Quotations About / On: MUSIC

  • 71.
    Art is a jealous mistress, and, if a man have a genius for painting, poetry, music, architecture or philosophy, he makes a bad husband and an ill provider.
    (Ralph Waldo Emerson (1803-1882), U.S. essayist, poet, philosopher. The Conduct of Life, "Wealth," (1860).)
  • 72.
    In different hours, a man represents each of several of his ancestors, as if there were seven or eight of us rolled up in each man's skin,—seven or eight ancestors at least, and they constitute the variety of notes for that new piece of music which his life is.
    (Ralph Waldo Emerson (1803-1882), U.S. essayist, poet, philosopher. "Fate," The Conduct of Life (1860).)
    More quotations from: Ralph Waldo Emerson, music, life
  • 73.
    The dance can reveal everything mysterious that is hidden in music, and it has the additional merit of being human and palpable. Dancing is poetry with arms and legs.
    (Charles Baudelaire (1821-1867), French poet, critic. La Fanfarlo (1847), trans. 1986.)
  • 74.
    It is as easy as lying. Govern these ventages with your fingers and thumbs, give it breath with your mouth, and it will discourse most eloquent music.
    (William Shakespeare (1564-1616), British dramatist, poet. Hamlet, in Hamlet, act 3, sc. 2, l. 357-9. To Guildenstern, who cannot play the recorder; "ventages" are stops on the instrument.)
    More quotations from: William Shakespeare, music
  • 75.
    Close friends contribute to our personal growth. They also contribute to our personal pleasure, making the music sound sweeter, the wine taste richer, the laughter ring louder because they are there.
    (Judith Viorst (20th century), U.S. novelist and poet. Necessary Losses, ch. 12 (1986).)
    More quotations from: Judith Viorst, laughter, music
  • 76.
    If a man does not keep pace with his companions, perhaps it is because he hears a different drummer. Let him step to the music which he hears, however measured or far away.
    (Henry David Thoreau (1817-1862), U.S. philosopher, author, naturalist. Walden, "Conclusion," (1854). The expression, "music of a different drummer" has entered general usage, for example, Vice President Hubert Humphrey's address to the United States Junior Chamber of Commerce, Detroit, Michigan, June 29, 1966: "The great challenge which faces us is to assure that, in our society of big-ness, we do not strangle the voice of creativity, that the rules of the game do not come to overshadow its purpose, that the grand orchestration of society leaves ample room for the man who marches to the music of another drummer.")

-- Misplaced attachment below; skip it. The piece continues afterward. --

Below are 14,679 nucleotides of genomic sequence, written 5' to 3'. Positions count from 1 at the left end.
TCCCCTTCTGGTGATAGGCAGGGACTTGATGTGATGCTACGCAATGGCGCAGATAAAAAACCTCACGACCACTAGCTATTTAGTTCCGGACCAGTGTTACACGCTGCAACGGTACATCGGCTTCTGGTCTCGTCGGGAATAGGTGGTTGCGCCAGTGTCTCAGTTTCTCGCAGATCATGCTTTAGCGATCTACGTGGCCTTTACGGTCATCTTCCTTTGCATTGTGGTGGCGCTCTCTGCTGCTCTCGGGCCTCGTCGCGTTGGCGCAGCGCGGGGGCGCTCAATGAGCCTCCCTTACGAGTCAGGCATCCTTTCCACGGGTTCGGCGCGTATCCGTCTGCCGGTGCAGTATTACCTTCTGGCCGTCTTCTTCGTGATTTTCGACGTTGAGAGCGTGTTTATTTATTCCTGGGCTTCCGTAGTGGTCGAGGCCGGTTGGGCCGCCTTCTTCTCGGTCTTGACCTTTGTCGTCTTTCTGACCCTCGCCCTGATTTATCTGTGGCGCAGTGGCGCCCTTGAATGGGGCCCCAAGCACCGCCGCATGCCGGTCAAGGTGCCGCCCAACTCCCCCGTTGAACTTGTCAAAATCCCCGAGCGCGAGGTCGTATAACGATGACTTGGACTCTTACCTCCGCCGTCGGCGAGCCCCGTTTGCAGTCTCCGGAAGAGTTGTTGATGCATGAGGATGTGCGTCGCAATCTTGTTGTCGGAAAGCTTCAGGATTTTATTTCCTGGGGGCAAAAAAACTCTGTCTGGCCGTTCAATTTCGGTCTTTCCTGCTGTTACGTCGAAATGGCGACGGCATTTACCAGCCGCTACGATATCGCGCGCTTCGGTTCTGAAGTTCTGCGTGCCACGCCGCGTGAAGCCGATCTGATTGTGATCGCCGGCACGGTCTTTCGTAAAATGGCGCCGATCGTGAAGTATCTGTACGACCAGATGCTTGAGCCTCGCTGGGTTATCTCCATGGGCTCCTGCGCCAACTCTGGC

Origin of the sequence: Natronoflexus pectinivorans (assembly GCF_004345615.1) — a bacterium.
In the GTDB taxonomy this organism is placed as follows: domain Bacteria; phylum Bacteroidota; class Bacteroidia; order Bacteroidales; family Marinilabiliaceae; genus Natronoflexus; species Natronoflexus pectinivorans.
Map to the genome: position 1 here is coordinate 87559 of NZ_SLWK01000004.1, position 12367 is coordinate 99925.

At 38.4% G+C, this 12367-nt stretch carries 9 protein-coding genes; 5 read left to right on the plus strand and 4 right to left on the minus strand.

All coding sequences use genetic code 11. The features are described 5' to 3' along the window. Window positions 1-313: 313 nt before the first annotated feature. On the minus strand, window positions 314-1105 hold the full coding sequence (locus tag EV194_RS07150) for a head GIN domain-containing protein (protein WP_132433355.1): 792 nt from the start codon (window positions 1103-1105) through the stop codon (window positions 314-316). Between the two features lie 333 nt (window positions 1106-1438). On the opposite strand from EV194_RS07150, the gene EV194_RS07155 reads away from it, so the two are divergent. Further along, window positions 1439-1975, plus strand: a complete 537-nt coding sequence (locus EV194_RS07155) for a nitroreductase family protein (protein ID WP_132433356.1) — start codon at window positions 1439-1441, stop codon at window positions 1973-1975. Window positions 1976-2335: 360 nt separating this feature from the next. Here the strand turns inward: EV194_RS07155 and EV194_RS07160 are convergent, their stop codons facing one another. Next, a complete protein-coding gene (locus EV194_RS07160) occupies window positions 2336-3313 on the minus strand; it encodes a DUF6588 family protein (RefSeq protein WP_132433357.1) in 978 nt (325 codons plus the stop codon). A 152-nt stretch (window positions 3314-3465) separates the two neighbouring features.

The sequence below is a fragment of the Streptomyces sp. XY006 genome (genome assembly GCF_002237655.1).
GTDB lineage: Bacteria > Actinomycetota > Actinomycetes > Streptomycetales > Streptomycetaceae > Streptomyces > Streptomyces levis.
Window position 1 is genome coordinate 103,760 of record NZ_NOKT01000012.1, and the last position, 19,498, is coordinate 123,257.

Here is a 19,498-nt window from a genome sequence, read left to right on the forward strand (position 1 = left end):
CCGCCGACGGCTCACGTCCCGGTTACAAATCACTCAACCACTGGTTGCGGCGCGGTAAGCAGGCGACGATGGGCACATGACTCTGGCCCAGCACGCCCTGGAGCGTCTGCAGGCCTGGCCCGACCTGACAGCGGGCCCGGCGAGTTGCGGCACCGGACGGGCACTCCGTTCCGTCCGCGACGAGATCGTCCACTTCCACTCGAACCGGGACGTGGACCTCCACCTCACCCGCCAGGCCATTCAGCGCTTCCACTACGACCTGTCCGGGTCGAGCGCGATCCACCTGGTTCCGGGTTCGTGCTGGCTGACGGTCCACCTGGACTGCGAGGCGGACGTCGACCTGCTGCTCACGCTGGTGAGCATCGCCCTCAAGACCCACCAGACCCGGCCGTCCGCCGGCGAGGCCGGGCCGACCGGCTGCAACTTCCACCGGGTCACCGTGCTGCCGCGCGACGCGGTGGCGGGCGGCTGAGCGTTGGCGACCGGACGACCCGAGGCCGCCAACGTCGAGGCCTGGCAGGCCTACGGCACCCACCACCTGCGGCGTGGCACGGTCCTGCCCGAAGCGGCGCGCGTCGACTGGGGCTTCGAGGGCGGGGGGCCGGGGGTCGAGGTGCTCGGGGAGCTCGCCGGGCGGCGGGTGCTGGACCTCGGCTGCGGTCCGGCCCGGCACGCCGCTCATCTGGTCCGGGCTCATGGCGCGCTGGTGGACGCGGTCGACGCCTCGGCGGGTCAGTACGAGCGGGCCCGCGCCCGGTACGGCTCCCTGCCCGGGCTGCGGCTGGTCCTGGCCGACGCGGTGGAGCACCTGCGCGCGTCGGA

More quotations from: Henry David Thoreau, music
  • 77.
    Ere long, not only these banks, but on every hill and plain and in every hollow, the frost comes out of the ground like a dormant quadruped from its burrow, and seeks the sea with music, or migrates to other climes in clouds.
    (Henry David Thoreau (1817-1862), U.S. philosopher, author, naturalist. Walden (1854), in The Writings of Henry David Thoreau, vol. 2, p. 341, Houghton Mifflin (1906).)
    More quotations from: Henry David Thoreau, music, sea
  • 78.
    We are not concerned about the historical truth of this, but rather a higher poetical truth. We seem to hear the music of a thought, and care not if the understanding be not gratified.
    (Henry David Thoreau (1817-1862), U.S. philosopher, author, naturalist. A Week on the Concord and Merrimack Rivers (1849), in The Writings of Henry David Thoreau, vol. 1, p. 58, Houghton Mifflin (1906).)
    More quotations from: Henry David Thoreau, truth, music
  • 79.
    The intellectual man requires a fine bait; the sots are easily amused. But everybody is drugged with his own frenzy, and the pageant marches at all hours, with music and banner and badge.
    (Ralph Waldo Emerson (1803-1882), U.S. essayist, poet, philosopher. "Illusions," The Conduct of Life (1860).)
    More quotations from: Ralph Waldo Emerson, music
  • 80.
    Whatever has made, or does make, or may make music, should be held sacred as the golden bridle-bit of the Shah of Persia's horse, and the golden hammer, with which his hoofs are shod.
    (Herman Melville (1819-1891), U.S. author. Redburn (1849), ch. 49, The Writings of Herman Melville, vol. 4, eds. Harrison Hayford, Hershel Parker, and G. Thomas Tanselle (1969).)
    More quotations from: Herman Melville, horse, music
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